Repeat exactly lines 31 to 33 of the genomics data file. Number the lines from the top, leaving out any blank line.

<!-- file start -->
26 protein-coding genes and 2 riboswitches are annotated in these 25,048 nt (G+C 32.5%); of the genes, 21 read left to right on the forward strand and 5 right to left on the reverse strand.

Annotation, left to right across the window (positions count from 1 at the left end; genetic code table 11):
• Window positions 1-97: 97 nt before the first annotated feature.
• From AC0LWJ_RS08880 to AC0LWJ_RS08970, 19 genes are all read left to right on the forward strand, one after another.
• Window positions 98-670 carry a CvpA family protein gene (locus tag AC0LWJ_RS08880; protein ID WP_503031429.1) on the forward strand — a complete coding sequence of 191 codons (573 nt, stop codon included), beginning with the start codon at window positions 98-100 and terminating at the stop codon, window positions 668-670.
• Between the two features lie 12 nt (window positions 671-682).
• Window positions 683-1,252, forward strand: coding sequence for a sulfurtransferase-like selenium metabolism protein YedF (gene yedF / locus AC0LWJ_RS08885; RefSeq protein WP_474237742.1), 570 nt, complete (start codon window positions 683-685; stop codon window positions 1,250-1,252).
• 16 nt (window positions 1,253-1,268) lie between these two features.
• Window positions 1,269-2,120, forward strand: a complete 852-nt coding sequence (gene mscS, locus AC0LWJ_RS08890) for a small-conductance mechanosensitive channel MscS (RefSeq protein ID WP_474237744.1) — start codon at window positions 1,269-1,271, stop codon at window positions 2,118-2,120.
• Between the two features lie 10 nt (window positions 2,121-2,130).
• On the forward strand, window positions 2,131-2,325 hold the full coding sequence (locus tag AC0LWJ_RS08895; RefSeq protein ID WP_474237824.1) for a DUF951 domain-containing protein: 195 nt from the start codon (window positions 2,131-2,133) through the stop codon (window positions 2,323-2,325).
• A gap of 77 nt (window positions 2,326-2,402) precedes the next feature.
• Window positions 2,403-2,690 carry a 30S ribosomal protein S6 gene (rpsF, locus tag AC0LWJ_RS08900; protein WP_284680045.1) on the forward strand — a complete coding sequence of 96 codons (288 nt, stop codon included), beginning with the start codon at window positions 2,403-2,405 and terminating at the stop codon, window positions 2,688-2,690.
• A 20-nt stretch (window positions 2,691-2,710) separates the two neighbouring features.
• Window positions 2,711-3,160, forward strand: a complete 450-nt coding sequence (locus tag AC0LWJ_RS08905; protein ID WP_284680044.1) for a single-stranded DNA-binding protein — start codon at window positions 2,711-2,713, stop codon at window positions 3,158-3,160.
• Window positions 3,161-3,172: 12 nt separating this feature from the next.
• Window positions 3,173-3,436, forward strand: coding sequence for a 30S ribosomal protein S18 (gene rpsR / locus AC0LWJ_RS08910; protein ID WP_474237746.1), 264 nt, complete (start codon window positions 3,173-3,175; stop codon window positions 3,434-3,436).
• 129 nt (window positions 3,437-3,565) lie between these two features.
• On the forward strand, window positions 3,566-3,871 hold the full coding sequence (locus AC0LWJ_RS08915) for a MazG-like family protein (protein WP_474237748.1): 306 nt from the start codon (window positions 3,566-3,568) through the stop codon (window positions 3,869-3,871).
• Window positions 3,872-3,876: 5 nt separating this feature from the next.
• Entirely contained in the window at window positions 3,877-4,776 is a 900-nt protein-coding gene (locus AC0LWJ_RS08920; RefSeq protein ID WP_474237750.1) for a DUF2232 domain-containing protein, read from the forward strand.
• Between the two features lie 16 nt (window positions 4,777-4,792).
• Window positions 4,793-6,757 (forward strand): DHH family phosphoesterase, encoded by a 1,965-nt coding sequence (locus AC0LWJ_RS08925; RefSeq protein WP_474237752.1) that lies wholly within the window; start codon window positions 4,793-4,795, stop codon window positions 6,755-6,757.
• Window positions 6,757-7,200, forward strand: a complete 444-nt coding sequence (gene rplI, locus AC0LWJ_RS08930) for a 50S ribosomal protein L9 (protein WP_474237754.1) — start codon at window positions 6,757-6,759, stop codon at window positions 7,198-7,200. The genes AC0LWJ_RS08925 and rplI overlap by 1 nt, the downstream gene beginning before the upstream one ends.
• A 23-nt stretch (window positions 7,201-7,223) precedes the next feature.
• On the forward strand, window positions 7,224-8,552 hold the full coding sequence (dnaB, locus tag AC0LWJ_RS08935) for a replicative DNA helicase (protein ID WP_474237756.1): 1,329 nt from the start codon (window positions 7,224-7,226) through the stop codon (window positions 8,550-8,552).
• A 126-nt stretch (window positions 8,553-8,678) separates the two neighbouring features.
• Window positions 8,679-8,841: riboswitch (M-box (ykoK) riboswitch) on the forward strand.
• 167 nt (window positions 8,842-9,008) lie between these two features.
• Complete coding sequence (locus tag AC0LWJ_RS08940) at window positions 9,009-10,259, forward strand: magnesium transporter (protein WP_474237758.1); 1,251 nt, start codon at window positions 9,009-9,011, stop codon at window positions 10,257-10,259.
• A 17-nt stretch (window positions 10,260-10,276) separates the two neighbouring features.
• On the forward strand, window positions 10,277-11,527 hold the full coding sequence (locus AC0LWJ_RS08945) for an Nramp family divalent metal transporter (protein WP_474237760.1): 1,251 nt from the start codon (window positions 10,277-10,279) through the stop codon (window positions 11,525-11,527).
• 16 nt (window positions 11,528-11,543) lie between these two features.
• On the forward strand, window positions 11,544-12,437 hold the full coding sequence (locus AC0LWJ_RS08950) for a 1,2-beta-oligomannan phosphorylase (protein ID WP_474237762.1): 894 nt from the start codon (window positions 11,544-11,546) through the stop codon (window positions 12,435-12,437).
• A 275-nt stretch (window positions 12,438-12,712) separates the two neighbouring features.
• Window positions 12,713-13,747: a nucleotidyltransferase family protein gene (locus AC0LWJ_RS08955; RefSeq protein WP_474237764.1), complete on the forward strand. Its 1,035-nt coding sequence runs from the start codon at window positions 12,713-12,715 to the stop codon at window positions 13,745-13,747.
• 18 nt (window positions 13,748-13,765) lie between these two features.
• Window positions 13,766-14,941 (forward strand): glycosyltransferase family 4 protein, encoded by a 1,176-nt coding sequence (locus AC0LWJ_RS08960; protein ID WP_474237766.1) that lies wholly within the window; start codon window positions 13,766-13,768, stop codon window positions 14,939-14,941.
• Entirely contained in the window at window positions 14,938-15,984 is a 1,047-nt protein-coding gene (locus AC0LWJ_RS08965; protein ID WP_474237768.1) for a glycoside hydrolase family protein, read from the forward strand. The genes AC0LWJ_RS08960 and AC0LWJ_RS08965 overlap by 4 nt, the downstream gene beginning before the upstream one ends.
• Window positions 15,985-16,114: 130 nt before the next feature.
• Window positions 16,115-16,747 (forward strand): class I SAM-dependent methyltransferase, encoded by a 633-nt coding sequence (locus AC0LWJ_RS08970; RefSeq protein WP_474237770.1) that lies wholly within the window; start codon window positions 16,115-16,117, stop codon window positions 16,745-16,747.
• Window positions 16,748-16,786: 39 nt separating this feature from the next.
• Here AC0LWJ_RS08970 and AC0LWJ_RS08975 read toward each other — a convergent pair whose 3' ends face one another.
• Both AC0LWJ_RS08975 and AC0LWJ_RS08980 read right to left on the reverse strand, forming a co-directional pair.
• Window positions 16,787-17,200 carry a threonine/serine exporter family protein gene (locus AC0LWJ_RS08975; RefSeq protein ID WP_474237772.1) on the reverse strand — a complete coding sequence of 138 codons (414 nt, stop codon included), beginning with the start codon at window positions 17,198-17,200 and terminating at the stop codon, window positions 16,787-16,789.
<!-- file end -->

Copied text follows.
• A 17-nt stretch (window positions 10,260-10,276) separates the two neighbouring features.
• On the forward strand, window positions 10,277-11,527 hold the full coding sequence (locus AC0LWJ_RS08945) for an Nramp family divalent metal transporter (protein WP_474237760.1): 1,251 nt from the start codon (window positions 10,277-10,279) through the stop codon (window positions 11,525-11,527).
• 16 nt (window positions 11,528-11,543) lie between these two features.